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What we do as teachers: Supporting mental health in refugee camp classrooms

Christine Mwongera

Trigger warning

Text includes reference to sensitive content including suicide.

A motorbike’s tire burst near the school fence and the sound caused my students to panic, jumping and running out of the class. I stood there confused because I was certain it was just a tire burst. I didn’t realize that most of my class was associating the noise with the familiar and traumatic sound of a gunshot.

It makes me sad to know that many of my students don’t see school as a safe space where no one can harm them. I see how most will sit at the edge of their chairs and panic at the smallest mistake. When I asked why, they told me that it is because they are ready to run. It’s something they have done during most of their childhood and early teenage years.

Christine Mwongera, a teacher at the Kakuma refugee camp in Kenya and a member of the Refugee Education Council, presents a lesson in her class.
Christine Mwongera, a teacher at the Kakuma refugee camp in Kenya and a member of the Refugee Education Council, presents a lesson in her class.

As a teacher in Kakuma refugee camp, this type of response is not uncommon coming from students, but despite working here for the past five years, it is still not easy to hear. I have experienced firsthand the harmful effects that mental health has on children of all ages, which often comes in the form of stress, anxiety, and/or depression. Refugee and displaced youth are often extremely vulnerable to the common risk factors that can result in poor mental health outcomes such as child abuse, trauma or neglect, social disadvantage, poverty or debt, or discrimination.

When one sinks into depression or is unable to manage their emotions, it may result in unhappiness, violence, decreased enjoyment of life, social, domestic, and family conflict, social isolation, drug abuse, legal and financial problems, eating disorders, or the inability to keep up with schoolwork or maintain a job. Further, if mental health conditions go untreated, it may lead to more devastating consequences, especially for refugee and displaced youth navigating mental illness with limited support networks and resources.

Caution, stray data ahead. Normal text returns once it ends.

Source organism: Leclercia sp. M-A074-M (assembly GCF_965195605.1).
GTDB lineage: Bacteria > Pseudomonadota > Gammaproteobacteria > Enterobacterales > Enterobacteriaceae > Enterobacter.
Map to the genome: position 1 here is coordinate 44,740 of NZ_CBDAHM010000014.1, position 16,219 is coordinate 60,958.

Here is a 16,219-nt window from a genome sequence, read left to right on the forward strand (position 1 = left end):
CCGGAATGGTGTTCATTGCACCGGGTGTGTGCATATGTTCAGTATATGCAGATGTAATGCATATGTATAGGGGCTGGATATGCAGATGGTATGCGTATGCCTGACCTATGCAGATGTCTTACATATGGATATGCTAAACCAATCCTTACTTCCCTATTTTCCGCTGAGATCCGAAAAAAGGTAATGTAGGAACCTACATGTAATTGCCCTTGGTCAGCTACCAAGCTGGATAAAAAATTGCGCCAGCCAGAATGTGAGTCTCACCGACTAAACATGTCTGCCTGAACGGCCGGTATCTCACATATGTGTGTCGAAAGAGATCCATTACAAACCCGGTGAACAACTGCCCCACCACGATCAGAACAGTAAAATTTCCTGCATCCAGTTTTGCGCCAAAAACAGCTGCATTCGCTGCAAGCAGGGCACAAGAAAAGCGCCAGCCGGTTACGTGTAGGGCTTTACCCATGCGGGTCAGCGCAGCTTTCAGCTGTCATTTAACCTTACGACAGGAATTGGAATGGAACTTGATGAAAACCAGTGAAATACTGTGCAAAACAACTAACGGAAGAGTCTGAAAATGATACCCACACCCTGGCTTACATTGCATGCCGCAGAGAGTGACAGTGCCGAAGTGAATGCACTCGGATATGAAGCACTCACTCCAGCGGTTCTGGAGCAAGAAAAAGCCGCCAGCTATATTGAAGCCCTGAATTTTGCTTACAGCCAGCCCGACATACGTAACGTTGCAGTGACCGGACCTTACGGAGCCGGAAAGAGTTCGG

Last year, towards the end of October, a student died by suicide in my school. He should have been promoted to the next class, but his mother found his lifeless body hanging from the roof of one of their rooms. The previous day, he had told his mother that he felt bad that she was struggling to take care of him and his siblings. He could not stand the poverty at home and also complained that COVID-19 had taken away his excitement to be in school. His mother had been persuading him to go back to school, but he said he had lost hope since his peers were two terms ahead of him and he felt left behind. This was the third student in my school to take away his life.

Beyond the school that I teach at, suicide is a devastating issue that affects our entire community. Before finishing this article, another student in a neighbouring primary school  died by suicide. He no longer felt motivated to be in school and claimed to hate that he was a refugee. He was barely in his pre-teen years. In the beginning of this year, two men and a woman had taken their lives a kilometre away from the school. Another man, whose homestead was few minutes from our school, also  died by suicide leaving behind eight children.

Almost one million people die due to suicide every year, and it is the third leading cause of death among young people. According to the World Health Organization, refugee and immigrants are among the most vulnerable groups for risk of suicide, especially for those who also identify as LGBTI. Suicide is a serious yet preventable public health issue. Despite the fact that it can often be avoided with simple and affordable solutions, right now, less than 40 countries around the world have a national suicide prevention strategy and even fewer treat suicide as one of their health priorities.